large-contig DNA library
Large contigs are long pieces of DNA (20,000-150,000 bases long - contig originates from contiguous - meaning one piece), while libraries are a form of archiving the large pieces of DNA. When a library is constructed, individual contigs are cloned into individual Escherichia coli (E. coli) cells, which grow up into colonies on agar plates when plated. Each colony contains many cells, though all those cells are "clones," since they are the result of multiple cellular divisions of the same cell. We select these clones (manually, or these days with robots), and place them into multi-well plates that can archive 96-384 different clones at a time.
marine planktonic Crenarchaeota
This is an incredibly abundant group of microorganisms inhabiting the worlds' ocean - not often thought of as an extreme environment. They are most commonly found in deep sea waters from ~150m (450 ft), all the way to the sea-floor (1000-4000 m), where they can make up from 10-40% of the cells found (Karner, M.B., E.F. DeLong, and D.M. Karl 2001. Archaeal dominance in the mesopelagic zone of the Pacific Ocean. Nature 409:507-510). This distribution makes it somewhat difficult to study them. Further complicating their study is the fact that we haven't figured out how to culture them yet.
microarray
Technology developed in the early 1990's which adapts previous DNA hybridization approaches to a microscale format in which the DNA for thousands of genes can be spotted on a substrate (a microscope slide, silica chip or other surface) in a grid (array) in which the address of each gene is known. Nucleic acids (mRNA converted to cDNA, or DNA itself) from samples of interest are then labeled with fluorescent dyes and allowed to find perfect matches with genes on the array, the process of hybridization. Microarrays are most commonly used to study gene expression - to visually detect which genes in an organism or group of organisms are "turned on" (expressed) or "turned off" (latent).
Open reading frame (ORF)
Regions in prokaryotic genomes that code for proteins are called open reading frames, or ORFs. An ORF is a DNA fragment whose 5' end starts at a start codon, has a series of consecutive triplets (codons) and ends at a stop codon. All protein-coding genes are contained in ORFs, but not all recognized ORFs contain proteins.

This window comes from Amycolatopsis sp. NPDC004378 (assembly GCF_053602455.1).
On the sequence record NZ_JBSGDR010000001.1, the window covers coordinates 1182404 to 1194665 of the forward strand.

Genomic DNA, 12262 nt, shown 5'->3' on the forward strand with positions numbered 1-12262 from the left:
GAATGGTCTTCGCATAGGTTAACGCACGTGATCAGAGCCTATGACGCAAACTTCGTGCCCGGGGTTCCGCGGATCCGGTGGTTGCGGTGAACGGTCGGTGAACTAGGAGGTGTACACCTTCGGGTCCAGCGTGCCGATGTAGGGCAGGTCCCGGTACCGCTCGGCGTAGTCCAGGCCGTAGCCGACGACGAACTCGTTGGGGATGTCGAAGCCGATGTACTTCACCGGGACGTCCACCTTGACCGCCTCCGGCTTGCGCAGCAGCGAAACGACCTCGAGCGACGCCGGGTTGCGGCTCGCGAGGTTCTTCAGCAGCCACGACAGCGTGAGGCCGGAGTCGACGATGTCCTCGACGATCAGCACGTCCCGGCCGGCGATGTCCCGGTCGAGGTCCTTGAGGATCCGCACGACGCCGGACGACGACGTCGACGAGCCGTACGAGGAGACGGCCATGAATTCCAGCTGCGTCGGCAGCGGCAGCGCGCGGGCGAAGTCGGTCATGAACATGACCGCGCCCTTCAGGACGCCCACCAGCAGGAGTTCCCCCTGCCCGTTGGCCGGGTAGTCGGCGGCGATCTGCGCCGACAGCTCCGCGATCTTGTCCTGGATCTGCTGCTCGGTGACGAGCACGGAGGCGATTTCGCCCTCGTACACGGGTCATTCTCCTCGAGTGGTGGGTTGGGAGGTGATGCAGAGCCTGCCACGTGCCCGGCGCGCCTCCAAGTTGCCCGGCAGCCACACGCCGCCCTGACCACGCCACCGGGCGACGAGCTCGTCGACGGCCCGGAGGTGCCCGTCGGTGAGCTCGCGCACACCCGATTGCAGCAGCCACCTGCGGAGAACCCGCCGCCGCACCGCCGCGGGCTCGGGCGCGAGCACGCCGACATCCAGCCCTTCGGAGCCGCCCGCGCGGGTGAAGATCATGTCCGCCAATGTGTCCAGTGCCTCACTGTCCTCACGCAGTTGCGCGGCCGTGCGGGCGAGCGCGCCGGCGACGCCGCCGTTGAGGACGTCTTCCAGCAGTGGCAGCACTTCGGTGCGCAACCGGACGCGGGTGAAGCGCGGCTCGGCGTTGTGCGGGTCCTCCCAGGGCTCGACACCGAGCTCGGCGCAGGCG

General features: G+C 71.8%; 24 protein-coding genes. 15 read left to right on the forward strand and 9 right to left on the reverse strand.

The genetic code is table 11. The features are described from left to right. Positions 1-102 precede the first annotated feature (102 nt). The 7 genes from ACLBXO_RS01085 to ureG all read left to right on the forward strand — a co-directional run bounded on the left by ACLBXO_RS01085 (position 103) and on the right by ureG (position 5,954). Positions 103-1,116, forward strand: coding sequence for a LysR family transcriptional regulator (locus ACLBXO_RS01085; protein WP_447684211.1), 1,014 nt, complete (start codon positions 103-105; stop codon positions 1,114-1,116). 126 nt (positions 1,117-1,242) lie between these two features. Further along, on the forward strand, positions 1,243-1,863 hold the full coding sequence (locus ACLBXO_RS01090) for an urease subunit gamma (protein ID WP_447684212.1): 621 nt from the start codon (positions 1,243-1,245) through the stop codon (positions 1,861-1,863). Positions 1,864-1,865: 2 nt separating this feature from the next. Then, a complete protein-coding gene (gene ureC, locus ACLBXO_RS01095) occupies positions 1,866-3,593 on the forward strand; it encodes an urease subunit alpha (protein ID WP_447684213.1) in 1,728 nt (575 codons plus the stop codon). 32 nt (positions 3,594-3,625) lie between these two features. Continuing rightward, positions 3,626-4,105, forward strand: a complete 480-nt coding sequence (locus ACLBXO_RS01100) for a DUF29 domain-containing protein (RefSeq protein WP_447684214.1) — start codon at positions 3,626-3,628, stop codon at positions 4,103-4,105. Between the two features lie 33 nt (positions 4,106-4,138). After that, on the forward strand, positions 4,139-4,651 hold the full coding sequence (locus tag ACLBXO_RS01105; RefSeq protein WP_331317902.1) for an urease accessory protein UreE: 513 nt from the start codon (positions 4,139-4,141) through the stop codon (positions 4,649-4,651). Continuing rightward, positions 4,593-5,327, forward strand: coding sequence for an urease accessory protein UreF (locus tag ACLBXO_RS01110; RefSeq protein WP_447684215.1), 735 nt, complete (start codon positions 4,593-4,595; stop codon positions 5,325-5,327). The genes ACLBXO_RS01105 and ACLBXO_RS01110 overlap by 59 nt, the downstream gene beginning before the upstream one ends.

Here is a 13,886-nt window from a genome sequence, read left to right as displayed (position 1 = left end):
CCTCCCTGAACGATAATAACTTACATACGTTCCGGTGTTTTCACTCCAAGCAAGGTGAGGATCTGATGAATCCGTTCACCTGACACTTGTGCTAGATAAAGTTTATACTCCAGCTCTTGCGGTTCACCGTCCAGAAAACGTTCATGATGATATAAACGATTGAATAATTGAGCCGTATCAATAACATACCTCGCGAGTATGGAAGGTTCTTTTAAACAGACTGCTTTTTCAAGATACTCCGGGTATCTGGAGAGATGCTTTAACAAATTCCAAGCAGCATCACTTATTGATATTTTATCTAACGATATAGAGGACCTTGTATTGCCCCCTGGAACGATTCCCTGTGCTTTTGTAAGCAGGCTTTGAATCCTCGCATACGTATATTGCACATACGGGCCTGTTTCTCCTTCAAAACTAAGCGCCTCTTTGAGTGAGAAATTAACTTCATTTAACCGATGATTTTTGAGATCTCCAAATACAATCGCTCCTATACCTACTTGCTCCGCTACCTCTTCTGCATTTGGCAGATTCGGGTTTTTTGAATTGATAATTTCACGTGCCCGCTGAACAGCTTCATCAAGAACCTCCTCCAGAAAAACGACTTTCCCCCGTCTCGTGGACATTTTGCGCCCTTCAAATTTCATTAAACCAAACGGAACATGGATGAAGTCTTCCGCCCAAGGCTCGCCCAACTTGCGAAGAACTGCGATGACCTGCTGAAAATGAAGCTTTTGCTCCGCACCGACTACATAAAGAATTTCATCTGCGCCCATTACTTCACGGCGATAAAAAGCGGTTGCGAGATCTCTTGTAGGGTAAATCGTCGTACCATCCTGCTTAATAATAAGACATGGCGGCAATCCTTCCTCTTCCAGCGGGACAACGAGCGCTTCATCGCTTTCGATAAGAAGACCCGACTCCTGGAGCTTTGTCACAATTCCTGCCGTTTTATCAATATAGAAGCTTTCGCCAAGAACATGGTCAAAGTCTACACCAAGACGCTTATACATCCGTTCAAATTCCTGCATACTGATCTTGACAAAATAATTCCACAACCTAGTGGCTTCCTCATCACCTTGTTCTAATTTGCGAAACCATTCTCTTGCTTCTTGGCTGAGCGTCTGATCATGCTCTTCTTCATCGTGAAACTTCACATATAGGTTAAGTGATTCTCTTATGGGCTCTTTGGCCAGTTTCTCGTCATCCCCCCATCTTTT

psychrophiles
Cold-loving organisms that are uniquely adapted to cold water, sediments, soils, snow, and ice, and grow optimally at temperatures less than 10°C.
shotgun arrays
The goal of the shotgun arrays is to identify functional genes of interest directly from gene expression/microarray hybridization experiments (those that have "interesting" differential expression signals, are highly expressed etc.), and thereby circumvent the sequencing step, which is time consuming and costly. The shotgun libraries are prepared, then the inserts from the random libraries are amplified by PCR, purified, and spotted directly on the microarrays. These are called shotgun arrays, since though we know which subclone the spots come from, we do not know anything other than the phylogenetic identity of the genome from which the subclones were generated.
shotgun libraries
DNA is sheared randomly by partial digestion with restriction endonucleases, mechanical shearing by forcing through a small bore needle, or as in our case a process called nebulization. The ends of the randomly sheared DNA are treated to make them "clean" or blunt ended - then these fragments are ligated into plasmids which are transformed into E. coli, then picked into their own 96-well plates and processed to sequence the DNA. In our application we have prepared shotgun libraries of already cloned large-contig DNA (from the APEL), since it's very difficult to sequence directly off of the fosmid DNA as a template (it's too large, and difficult to get in high enough concentrations). The plasmids are in high copy number in each E. coli cell, making it easy to get high yields of plasmid DNA from each clone.
subzero temperatures
The concentration of salts present in ocean water results in a depression of the freezing point. That is, the salts present interrupt the formation of the ice crystal structure of water, and lower (depress) the temperature at which water freezes.